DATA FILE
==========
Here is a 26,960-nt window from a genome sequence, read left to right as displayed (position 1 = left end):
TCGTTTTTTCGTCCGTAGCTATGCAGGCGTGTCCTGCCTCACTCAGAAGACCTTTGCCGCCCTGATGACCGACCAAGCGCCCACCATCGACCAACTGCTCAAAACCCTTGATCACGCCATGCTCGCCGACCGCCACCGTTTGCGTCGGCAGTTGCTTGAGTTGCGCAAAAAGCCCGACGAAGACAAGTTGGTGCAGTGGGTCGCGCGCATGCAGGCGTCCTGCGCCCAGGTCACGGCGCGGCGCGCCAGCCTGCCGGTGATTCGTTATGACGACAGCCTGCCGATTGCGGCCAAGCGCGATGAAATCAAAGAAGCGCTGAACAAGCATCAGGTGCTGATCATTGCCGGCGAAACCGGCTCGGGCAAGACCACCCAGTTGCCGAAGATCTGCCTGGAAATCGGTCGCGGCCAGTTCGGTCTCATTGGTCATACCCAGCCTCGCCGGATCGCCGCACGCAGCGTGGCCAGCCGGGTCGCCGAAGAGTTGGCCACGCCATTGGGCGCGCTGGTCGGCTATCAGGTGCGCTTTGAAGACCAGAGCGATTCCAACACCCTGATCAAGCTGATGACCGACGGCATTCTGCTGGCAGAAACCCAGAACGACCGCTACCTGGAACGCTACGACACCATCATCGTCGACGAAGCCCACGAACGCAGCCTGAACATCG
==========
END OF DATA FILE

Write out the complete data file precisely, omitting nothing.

Here is a 26,960-nt window from a genome sequence, read left to right as displayed (position 1 = left end):
TCGTTTTTTCGTCCGTAGCTATGCAGGCGTGTCCTGCCTCACTCAGAAGACCTTTGCCGCCCTGATGACCGACCAAGCGCCCACCATCGACCAACTGCTCAAAACCCTTGATCACGCCATGCTCGCCGACCGCCACCGTTTGCGTCGGCAGTTGCTTGAGTTGCGCAAAAAGCCCGACGAAGACAAGTTGGTGCAGTGGGTCGCGCGCATGCAGGCGTCCTGCGCCCAGGTCACGGCGCGGCGCGCCAGCCTGCCGGTGATTCGTTATGACGACAGCCTGCCGATTGCGGCCAAGCGCGATGAAATCAAAGAAGCGCTGAACAAGCATCAGGTGCTGATCATTGCCGGCGAAACCGGCTCGGGCAAGACCACCCAGTTGCCGAAGATCTGCCTGGAAATCGGTCGCGGCCAGTTCGGTCTCATTGGTCATACCCAGCCTCGCCGGATCGCCGCACGCAGCGTGGCCAGCCGGGTCGCCGAAGAGTTGGCCACGCCATTGGGCGCGCTGGTCGGCTATCAGGTGCGCTTTGAAGACCAGAGCGATTCCAACACCCTGATCAAGCTGATGACCGACGGCATTCTGCTGGCAGAAACCCAGAACGACCGCTACCTGGAACGCTACGACACCATCATCGTCGACGAAGCCCACGAACGCAGCCTGAACATCG